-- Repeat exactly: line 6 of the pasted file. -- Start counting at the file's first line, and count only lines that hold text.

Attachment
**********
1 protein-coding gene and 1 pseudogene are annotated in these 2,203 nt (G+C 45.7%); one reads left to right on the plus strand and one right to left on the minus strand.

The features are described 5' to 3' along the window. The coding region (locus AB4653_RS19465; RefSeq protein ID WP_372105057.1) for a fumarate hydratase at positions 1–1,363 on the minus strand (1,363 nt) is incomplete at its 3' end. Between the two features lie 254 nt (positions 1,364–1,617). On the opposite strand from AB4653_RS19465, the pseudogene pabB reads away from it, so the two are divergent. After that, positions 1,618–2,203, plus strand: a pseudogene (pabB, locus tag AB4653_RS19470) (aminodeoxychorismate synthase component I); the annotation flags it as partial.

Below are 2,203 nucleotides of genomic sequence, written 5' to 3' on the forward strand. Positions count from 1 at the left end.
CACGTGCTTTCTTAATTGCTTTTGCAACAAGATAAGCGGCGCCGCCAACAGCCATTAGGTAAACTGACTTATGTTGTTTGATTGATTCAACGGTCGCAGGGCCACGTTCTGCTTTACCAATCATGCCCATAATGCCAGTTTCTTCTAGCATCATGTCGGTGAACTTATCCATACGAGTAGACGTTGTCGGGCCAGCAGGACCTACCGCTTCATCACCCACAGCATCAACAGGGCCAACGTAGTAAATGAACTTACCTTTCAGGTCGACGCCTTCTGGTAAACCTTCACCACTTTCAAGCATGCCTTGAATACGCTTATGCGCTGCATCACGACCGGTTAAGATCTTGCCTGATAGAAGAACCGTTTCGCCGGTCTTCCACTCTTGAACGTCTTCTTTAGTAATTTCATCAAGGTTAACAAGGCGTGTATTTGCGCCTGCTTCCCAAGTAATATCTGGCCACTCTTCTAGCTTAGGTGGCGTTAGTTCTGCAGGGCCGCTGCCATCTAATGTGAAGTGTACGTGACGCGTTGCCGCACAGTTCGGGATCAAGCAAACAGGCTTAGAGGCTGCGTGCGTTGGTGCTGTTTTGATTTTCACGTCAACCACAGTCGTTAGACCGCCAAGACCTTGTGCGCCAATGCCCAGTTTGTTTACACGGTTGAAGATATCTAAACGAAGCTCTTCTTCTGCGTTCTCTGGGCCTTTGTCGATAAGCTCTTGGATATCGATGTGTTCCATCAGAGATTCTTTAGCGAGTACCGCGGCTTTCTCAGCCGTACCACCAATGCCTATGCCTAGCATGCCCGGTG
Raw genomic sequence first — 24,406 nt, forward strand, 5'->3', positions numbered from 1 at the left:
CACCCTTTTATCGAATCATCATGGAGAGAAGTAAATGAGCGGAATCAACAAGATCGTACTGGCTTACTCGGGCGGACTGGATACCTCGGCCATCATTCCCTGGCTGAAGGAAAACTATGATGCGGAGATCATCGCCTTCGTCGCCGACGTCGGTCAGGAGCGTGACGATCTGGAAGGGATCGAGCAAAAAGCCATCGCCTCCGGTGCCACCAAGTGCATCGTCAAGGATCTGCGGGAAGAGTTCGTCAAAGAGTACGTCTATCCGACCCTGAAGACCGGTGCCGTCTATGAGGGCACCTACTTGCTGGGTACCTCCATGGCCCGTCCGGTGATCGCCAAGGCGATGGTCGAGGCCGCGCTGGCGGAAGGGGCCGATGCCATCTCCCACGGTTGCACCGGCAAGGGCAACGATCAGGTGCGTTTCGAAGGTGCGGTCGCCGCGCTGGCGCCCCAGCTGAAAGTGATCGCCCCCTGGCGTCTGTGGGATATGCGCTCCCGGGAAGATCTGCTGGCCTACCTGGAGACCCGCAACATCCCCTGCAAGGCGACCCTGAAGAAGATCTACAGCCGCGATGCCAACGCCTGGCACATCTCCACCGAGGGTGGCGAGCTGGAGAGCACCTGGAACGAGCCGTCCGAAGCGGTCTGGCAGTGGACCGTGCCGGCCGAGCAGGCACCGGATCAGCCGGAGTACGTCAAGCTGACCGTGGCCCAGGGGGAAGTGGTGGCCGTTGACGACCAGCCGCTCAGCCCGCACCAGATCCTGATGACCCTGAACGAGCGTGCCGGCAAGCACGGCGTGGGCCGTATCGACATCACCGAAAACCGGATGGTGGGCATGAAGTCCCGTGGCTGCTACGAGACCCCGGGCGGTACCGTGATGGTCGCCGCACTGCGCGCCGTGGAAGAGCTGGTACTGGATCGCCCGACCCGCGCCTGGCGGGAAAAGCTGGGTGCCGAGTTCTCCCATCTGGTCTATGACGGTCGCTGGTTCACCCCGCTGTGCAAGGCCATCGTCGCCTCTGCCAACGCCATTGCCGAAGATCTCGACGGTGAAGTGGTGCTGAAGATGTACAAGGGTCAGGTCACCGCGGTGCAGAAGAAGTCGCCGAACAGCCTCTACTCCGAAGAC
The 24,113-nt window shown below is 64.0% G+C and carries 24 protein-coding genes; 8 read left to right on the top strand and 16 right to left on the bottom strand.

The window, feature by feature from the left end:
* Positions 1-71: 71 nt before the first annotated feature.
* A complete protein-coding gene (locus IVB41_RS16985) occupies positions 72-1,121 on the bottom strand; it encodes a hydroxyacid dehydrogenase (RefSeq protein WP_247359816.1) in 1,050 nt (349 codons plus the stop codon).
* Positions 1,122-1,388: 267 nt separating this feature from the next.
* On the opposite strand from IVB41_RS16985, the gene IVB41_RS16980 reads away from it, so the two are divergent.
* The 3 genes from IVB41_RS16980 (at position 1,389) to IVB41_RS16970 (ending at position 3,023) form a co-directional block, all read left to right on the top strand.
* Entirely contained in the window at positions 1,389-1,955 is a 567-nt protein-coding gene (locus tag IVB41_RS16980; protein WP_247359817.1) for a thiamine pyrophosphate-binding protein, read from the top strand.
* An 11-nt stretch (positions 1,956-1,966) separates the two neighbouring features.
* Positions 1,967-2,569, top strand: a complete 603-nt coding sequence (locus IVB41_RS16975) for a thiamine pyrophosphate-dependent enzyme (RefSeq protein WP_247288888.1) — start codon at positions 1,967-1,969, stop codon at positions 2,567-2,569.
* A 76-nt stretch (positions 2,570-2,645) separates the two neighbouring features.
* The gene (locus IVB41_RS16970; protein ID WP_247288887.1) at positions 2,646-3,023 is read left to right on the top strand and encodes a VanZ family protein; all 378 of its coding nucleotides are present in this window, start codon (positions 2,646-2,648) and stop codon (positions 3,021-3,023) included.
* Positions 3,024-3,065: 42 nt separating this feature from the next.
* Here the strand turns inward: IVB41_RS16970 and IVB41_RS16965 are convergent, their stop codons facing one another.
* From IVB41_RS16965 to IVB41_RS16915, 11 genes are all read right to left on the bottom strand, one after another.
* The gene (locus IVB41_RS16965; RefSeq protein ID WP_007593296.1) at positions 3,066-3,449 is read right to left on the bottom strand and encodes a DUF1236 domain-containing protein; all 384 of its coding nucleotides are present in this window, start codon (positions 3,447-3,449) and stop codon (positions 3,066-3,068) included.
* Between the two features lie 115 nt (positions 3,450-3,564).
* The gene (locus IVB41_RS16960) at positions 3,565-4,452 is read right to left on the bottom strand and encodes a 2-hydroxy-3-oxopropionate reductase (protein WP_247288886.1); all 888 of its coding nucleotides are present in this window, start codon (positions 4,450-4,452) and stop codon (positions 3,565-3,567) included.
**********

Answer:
CACCCTTTTATCGAATCATCATGGAGAGAAGTAAATGAGCGGAATCAACAAGATCGTACTGGCTTACTCGGGCGGACTGGATACCTCGGCCATCATTCCCTGGCTGAAGGAAAACTATGATGCGGAGATCATCGCCTTCGTCGCCGACGTCGGTCAGGAGCGTGACGATCTGGAAGGGATCGAGCAAAAAGCCATCGCCTCCGGTGCCACCAAGTGCATCGTCAAGGATCTGCGGGAAGAGTTCGTCAAAGAGTACGTCTATCCGACCCTGAAGACCGGTGCCGTCTATGAGGGCACCTACTTGCTGGGTACCTCCATGGCCCGTCCGGTGATCGCCAAGGCGATGGTCGAGGCCGCGCTGGCGGAAGGGGCCGATGCCATCTCCCACGGTTGCACCGGCAAGGGCAACGATCAGGTGCGTTTCGAAGGTGCGGTCGCCGCGCTGGCGCCCCAGCTGAAAGTGATCGCCCCCTGGCGTCTGTGGGATATGCGCTCCCGGGAAGATCTGCTGGCCTACCTGGAGACCCGCAACATCCCCTGCAAGGCGACCCTGAAGAAGATCTACAGCCGCGATGCCAACGCCTGGCACATCTCCACCGAGGGTGGCGAGCTGGAGAGCACCTGGAACGAGCCGTCCGAAGCGGTCTGGCAGTGGACCGTGCCGGCCGAGCAGGCACCGGATCAGCCGGAGTACGTCAAGCTGACCGTGGCCCAGGGGGAAGTGGTGGCCGTTGACGACCAGCCGCTCAGCCCGCACCAGATCCTGATGACCCTGAACGAGCGTGCCGGCAAGCACGGCGTGGGCCGTATCGACATCACCGAAAACCGGATGGTGGGCATGAAGTCCCGTGGCTGCTACGAGACCCCGGGCGGTACCGTGATGGTCGCCGCACTGCGCGCCGTGGAAGAGCTGGTACTGGATCGCCCGACCCGCGCCTGGCGGGAAAAGCTGGGTGCCGAGTTCTCCCATCTGGTCTATGACGGTCGCTGGTTCACCCCGCTGTGCAAGGCCATCGTCGCCTCTGCCAACGCCATTGCCGAAGATCTCGACGGTGAAGTGGTGCTGAAGATGTACAAGGGTCAGGTCACCGCGGTGCAGAAGAAGTCGCCGAACAGCCTCTACTCCGAAGAC